And it’s because the government capped CEO — this comes back to this conversation — the government capped CEO pay at the airlines during Covid. If you took CARES Act money, which is the bailout money basically, you couldn’t pay your CEO more than whatever the number one lawyer, whatever the number was. Isom got promoted during that window.

The window expired in 2023, and so they gave him an $11 million catch-up bonus just to say, “Hey, sorry you picked a bad time to get promoted to CEO. Sorry you missed out. Here’s 11 million bucks. You’re not going to get it again. But, you know, enjoy it. God bless.”

It’s a lot of money. Did you get a catch-up bonus anytime you …

Kopit: I didn’t actually. No I didn’t.

Borko: Yeah. So that’s an interesting piece happening there. And it’s upset some airline employees too.

Kopit: Well, yeah. There are strikes going on.

Borko: There are a lot of labor contracts being negotiated in that case. There were some picketing, some strikes. And Robert Isom is not a Brian Chesky. He’s a smart CEO. And I’m not trying to insult him to his face on this podcast or hopefully to its ears if he’s listening. But he’s not a founder.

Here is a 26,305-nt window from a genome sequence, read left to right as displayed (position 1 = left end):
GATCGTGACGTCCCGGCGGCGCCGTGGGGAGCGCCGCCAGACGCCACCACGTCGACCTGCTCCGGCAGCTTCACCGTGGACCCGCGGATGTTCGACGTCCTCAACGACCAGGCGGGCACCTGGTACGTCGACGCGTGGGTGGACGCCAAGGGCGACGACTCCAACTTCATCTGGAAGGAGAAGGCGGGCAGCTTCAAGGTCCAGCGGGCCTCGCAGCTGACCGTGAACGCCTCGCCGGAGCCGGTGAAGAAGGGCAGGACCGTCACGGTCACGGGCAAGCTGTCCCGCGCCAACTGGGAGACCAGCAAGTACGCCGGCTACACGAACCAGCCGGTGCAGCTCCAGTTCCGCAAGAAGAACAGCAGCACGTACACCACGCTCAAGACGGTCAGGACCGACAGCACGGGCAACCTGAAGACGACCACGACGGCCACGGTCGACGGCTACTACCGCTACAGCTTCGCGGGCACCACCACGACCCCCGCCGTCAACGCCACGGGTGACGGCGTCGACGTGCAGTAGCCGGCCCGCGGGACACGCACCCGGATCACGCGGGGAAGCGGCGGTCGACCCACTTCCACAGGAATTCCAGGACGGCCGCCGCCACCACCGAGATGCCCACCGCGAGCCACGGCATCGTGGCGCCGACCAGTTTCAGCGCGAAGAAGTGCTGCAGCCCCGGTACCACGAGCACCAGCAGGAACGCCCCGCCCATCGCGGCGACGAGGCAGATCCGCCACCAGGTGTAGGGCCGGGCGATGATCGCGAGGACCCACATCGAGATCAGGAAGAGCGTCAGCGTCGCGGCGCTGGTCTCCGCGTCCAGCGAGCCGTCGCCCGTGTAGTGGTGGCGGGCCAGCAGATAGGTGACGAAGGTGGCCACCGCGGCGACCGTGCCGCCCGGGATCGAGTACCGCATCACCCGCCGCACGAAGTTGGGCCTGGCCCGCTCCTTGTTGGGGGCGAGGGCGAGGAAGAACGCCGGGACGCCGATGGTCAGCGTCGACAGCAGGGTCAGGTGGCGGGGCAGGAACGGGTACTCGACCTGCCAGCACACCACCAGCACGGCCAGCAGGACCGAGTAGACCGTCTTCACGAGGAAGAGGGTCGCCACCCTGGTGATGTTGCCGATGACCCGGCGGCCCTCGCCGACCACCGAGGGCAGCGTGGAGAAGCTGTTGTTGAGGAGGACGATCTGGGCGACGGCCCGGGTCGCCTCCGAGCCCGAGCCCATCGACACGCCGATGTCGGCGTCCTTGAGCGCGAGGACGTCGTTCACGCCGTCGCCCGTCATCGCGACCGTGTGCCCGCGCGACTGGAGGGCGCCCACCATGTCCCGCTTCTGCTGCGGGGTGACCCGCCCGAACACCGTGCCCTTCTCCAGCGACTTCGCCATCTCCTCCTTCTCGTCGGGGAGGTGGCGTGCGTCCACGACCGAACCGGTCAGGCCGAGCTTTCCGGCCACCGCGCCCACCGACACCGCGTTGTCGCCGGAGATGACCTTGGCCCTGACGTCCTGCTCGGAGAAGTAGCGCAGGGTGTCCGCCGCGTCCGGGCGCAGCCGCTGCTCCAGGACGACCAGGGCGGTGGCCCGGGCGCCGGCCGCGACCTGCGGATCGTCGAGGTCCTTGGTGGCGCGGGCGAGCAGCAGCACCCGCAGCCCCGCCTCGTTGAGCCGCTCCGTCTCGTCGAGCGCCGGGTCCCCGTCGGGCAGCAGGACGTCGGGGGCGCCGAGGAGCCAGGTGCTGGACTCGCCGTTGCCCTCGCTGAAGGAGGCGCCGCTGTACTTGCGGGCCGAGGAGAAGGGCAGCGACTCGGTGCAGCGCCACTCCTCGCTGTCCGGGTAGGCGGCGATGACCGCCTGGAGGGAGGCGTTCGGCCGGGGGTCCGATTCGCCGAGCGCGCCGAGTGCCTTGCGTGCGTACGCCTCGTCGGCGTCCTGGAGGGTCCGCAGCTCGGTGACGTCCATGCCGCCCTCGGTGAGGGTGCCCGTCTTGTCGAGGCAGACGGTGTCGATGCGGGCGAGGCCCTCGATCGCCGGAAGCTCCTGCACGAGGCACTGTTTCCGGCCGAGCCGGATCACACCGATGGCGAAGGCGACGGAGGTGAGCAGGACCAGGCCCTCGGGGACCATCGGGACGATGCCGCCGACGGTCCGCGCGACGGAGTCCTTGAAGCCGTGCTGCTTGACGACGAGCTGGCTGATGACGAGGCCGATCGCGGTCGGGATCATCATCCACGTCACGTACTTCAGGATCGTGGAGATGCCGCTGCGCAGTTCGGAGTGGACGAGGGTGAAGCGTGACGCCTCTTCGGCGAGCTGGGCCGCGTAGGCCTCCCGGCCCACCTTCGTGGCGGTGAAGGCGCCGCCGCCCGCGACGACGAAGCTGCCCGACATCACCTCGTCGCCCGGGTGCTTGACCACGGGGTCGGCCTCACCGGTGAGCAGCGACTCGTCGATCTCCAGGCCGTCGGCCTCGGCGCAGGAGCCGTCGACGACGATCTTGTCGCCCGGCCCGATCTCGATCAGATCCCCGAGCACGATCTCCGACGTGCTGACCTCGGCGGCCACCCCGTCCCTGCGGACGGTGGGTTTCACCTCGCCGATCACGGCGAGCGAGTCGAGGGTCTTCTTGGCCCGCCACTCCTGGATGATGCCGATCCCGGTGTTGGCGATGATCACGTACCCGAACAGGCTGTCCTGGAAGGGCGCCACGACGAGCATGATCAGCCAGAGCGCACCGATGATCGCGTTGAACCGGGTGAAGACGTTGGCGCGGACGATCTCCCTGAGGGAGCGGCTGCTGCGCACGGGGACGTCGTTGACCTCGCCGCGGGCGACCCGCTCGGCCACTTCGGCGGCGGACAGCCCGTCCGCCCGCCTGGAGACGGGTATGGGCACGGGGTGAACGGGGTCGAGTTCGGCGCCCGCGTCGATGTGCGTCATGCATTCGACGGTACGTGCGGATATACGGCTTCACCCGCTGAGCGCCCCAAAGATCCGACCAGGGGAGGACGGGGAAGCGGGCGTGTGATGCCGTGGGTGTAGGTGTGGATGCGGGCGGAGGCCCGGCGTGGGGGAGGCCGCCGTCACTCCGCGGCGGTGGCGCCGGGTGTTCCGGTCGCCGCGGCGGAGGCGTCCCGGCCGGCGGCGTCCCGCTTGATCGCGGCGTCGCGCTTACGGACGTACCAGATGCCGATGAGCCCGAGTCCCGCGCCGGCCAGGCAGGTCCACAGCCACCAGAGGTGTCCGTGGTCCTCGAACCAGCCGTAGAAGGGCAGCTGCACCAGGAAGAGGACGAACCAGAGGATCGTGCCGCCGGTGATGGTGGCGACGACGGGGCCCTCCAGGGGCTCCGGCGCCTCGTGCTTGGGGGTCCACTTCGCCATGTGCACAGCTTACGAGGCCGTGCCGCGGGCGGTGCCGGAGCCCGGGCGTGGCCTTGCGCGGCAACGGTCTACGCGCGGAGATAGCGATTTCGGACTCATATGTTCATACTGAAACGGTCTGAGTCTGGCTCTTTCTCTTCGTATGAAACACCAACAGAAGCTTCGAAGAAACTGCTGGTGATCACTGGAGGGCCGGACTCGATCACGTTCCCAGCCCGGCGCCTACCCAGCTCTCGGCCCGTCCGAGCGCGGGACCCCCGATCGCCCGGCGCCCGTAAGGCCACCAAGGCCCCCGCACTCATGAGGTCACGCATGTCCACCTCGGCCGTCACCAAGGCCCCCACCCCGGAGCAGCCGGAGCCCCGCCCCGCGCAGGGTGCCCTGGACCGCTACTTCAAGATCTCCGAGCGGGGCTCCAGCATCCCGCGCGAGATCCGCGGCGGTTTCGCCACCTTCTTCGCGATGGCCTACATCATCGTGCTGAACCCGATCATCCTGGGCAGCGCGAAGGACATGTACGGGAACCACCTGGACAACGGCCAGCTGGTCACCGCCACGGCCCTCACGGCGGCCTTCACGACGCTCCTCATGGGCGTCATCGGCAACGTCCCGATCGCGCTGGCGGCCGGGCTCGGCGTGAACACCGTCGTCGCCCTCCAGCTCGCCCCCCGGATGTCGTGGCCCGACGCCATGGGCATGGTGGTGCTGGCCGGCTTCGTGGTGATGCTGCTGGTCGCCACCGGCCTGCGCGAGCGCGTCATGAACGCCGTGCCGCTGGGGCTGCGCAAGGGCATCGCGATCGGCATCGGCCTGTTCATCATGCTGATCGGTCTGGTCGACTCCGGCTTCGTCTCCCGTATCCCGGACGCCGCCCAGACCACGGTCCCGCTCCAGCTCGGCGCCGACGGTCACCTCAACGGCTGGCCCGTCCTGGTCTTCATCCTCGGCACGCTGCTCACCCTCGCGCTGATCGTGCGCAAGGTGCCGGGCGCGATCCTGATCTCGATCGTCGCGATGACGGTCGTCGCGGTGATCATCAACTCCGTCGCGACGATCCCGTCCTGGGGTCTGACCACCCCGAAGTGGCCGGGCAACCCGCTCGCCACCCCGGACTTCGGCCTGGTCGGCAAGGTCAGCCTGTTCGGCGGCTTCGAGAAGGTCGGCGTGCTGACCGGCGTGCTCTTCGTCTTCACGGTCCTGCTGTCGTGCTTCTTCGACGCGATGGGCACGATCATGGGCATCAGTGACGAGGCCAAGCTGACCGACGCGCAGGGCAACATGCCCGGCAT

He’s not a startup founder. He didn’t invent (it). He didn’t found American Airlines. He got promoted CEO, got a lot of money at a time when people are like, “Hold on! That’s a 500% raise.” Big even if you back out that bonus, it’s very big.

Kopit: Yeah. It was kind of interesting though. Like taking some of the airlines and the really, really top CEO compensation off the table. The travel industry kind of has lower CEO salaries than maybe the typical Fortune 500 CEO. We’ve been looking at a lot of the statements that are coming out right now. It’s kind of like pay season for those of us who like to delve into such things.

How Travel CEO Pay Is Calculated

And it’s kind of stark. It’s interesting that we are in an industry that has maybe lower paid CEOs.

Borko: Yeah. Do you even have any guesses? Do you have a reason for why you think that is? I could brainstorm a little bit.